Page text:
Nelson plays himself onto all-star stage

The picture went viral in a hurry, and rightfully so.

Caught to the right of Champlin Park goaltender Tyler Nelson, the photo froze what was arguably the best save of the high school hockey playoffs.

Champlin Park senior Tyler Nelson currently carries a 3.94 GPA. He will try and play junior hockey in the fall. (Sun staff photo by Nick Clark)

Champlin Park senior Tyler Nelson currently carries a 3.94 GPA. He will try and play junior hockey in the fall. (Sun staff photo by Nick Clark)

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It came in the still decisive moments of the Section 5AA championship game, when a loose rebound was rocketing towards the right corner only be impeded by a cat-quick glove hand from Nelson.

The photo hit Twitter first. Then Facebook. By week’s end, chances are they were seeing it online in China.

“It was kind of crazy,” Nelson said. “A lot of people saw it. But it was a pretty cool picture.”

It was likely a topic of conversation inside the Section 5A/5AA locker room at Wakota Ice Arena in South St. Paul last weekend, when the best seniors from the section gathered to play in the annual Ted Brill Great 8 Festival.

Nelson was invited to play after a voting process taken by the opposing coaches from both Section 5A and 5AA designated him as an all-star. His body of work throughout the season, and to a greater extent the postseason, earned his this chance.

That save in the section final against Centennial might have played part. But there was no doubt the 33 he made in a 2-1 overtime victory over Anoka in the quarterfinals, and then the 47 more he turned aside in the Rebels 5-4 shocker over Blaine in the semifinals garnered the most attention from those in the know.

“He was arguably the best player in the section, period,” said Champlin Park head coach Pat Janostin. “He played such a huge role in the success we had. If we are back on the map, it is because of him. He was that good.”

The storybook ending Champlin Park closed its 2012-13 season with sent a reinvigorating jolt into the hockey program. Nearly a month later, Nelson said that is every bit as cool as what the team did on the ice.

He grew up in Champlin, playing youth hockey and committing to the high school program he was groomed to play in.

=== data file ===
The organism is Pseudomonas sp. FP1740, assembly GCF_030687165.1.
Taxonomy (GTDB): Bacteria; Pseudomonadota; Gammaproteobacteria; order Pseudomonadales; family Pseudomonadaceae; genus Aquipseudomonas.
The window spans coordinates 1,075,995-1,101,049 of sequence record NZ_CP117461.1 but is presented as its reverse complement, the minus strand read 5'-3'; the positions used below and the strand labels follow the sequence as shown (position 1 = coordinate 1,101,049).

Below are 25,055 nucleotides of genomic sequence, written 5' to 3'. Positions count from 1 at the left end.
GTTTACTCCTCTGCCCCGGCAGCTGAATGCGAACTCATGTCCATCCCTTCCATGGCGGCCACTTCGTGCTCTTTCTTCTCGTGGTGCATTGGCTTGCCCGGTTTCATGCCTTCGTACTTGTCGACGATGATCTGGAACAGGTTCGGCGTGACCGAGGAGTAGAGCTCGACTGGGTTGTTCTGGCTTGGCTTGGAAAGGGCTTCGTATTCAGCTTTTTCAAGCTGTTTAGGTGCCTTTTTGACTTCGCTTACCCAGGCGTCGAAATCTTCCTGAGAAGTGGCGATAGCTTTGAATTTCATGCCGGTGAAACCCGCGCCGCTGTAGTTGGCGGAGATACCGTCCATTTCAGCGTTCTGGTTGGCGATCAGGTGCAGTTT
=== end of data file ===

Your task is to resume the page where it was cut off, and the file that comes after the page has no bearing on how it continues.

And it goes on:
Some of his buddies form those youth days chose to leave, optioning for the private school route or even a transfer to another public school. The lure of the state tournament – even in the much less regarded Class A field – was a promise they believed Champlin Park could never fulfill.

And then this happened. Supported by a contagious combination of work ethic and commitment to each other, Champlin Park came within a game of playing in front of 18,000 people in downtown St. Paul.

The run catapulted the Rebels back into hockey conversations and into such respected events as last weekend’s Ted Brill tournament.

“I’m representing Champlin Park, and our entire community,” said Nelson. “That means almost everything, because everybody could take the easy route and go find success at Benilde or Breck or Hill Murray. It is a little different playing for your own town, where we had everyone cheering for you. The whole community was there in the playoffs. It was something else, something I’ll never forget.”

Few who experience the setting do. Boys hockey playoff championships in Minnesota are like nothing else in prep sports. The Warner Coliseum was full with the entire Centennial community on one side, and what looked like all of Champlin on the other.

In the middle of it all was Nelson, who was stellar throughout. The performance earned him the Ted Brill nod, and the hope is more follow.

His plan is to pursue the dream. It will likely start with a junior hockey stint next year, and then a chance to play net in college in the years that follow.

He already has the grades – Nelson will enter the final few months of his senior year with a 3.94 GPA – and the skills. He also has a belief in his abilities, something critical for the kid who followed his older brother’s footsteps into goalie pads in order to willingly stand in front of a slap shot from the slot.

“I know I can play beyond high school,” Nelson said. “My confidence is pretty high after this season, so we’ll see what happens, we’ll see where it takes me.”

Champlin Park goaltender Tyler Nelson stands in his net during the Section 5AA final against Centennial earlier this month. The Rebel senior was named to the Section 5A/5AA all-star team that played in last weekend’s Ted Brill Great 8 festival. (Sun Post staff photo by Nick Clark)

 

Contact Nick Clark at nick.clark@ecm-inc.com

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